State Government Affairs
Remote Legislative Testimony: What We’ve Learned After a Year of Remote Government Affairs
May 5, 2021 | Liz Malm, Shannon Augustus, Marvin Yates, Rob Shrum
December 3, 2020 | MultiState
There’s a lot to think about when it comes to planning for next year, but MultiState is here to help. We created a 2021 Session Prep Toolkit that we’re rolling out in November and December to help you think through four major areas that are important to the success of your government affairs program. The content will follow the checklist here, and each week we’ll delve into a different aspect of state government affairs strategic planning. If you're just tuning in, catch up with the links below:
While not the Democratic sweep many pollsters were predicting, the 2020 elections still resulted in some changes to veto-proof majorities, trifectas, and, perhaps most importantly, committee chairs and legislative leaders. This week, we’ll walk you through the main aspects of states’ political landscapes, plus how to think through a stakeholder analysis to identify your allies and potential obstacles.
You likely have a good idea of the position of each political party on your priority issues. As a result, the partisan control of both the governor’s mansion and the legislature can have a big impact on what you’re able to accomplish proactively and what policies you may have to defend against. Since you thought about your priority issues and target states last week, it’s now time to consider the legislative and gubernatorial control in those states and how this may impact your objectives.
A significant number of state legislative seats — almost 80 percent — were up for election in 2020. However, Democrats didn’t fare as well as the party had hoped. Democrats failed to flip all nine of the state legislative chambers they had targeted. Conversely, Republicans flipped control of both the House and Senate in New Hampshire from Democrats and have the numbers to break up the current coalition in the Alaska House, giving control of the chamber to Republicans in 2021. Overall, Republicans netted three legislative chambers in a year they expected to largely play defense. As legislative sessions begin in early 2021, Republicans will control 62 of the 99 state legislative chambers (upper and lower chambers in 49 states plus Nebraska’s unicameral) nationwide, while Democrats will control the remaining 37 legislative chambers.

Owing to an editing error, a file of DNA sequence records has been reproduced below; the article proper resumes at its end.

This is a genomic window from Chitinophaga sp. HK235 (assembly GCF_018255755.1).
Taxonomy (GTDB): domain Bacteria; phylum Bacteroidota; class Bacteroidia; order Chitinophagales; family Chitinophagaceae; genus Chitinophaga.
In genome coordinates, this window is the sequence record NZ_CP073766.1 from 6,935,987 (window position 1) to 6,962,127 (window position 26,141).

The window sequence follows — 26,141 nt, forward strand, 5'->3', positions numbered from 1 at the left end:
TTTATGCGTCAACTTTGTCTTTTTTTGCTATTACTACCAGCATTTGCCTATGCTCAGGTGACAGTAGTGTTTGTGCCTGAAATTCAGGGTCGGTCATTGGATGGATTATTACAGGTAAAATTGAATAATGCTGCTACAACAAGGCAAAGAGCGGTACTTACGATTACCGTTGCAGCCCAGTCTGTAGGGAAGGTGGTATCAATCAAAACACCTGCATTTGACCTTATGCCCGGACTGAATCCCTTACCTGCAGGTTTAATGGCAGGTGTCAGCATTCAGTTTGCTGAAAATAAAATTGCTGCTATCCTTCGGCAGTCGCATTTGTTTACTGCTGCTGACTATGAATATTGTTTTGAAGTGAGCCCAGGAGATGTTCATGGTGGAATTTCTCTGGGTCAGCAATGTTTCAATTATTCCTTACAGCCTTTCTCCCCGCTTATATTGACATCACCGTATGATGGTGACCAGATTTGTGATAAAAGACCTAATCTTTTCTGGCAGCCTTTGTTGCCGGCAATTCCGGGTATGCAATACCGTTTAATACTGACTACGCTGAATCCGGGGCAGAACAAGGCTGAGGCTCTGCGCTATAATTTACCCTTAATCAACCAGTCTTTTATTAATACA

After flipping a gubernatorial seat in Montana, there will be 27 Republican governors and 23 Democratic governors in 2021. Eleven states held gubernatorial elections in 2020, and the results in these races aligned with pre-election predictions. Only one race (in Montana) saw a party change from the incumbent Democrat to a newly elected Republican. For partisan breakdown maps post-election, check out our 2020 Election Results page.
The election results suggest that the political landscape across the states will look similar to 2020 in most states with the exception of New Hampshire, where Republicans flipped control of both the House and Senate, which should give Governor Sununu (R)’s veto pen a break. Had Democrats been able to flip control of chambers in Arizona, Michigan, and Minnesota, they would have been in position to pursue a more progressive agenda across a greater number of states in 2021. But, for now, Democrats will be limited to pursuing that agenda in the states where they already held trifectas. For the most current data on state partisan control, see our 2021 Governors and Legislatures Chart.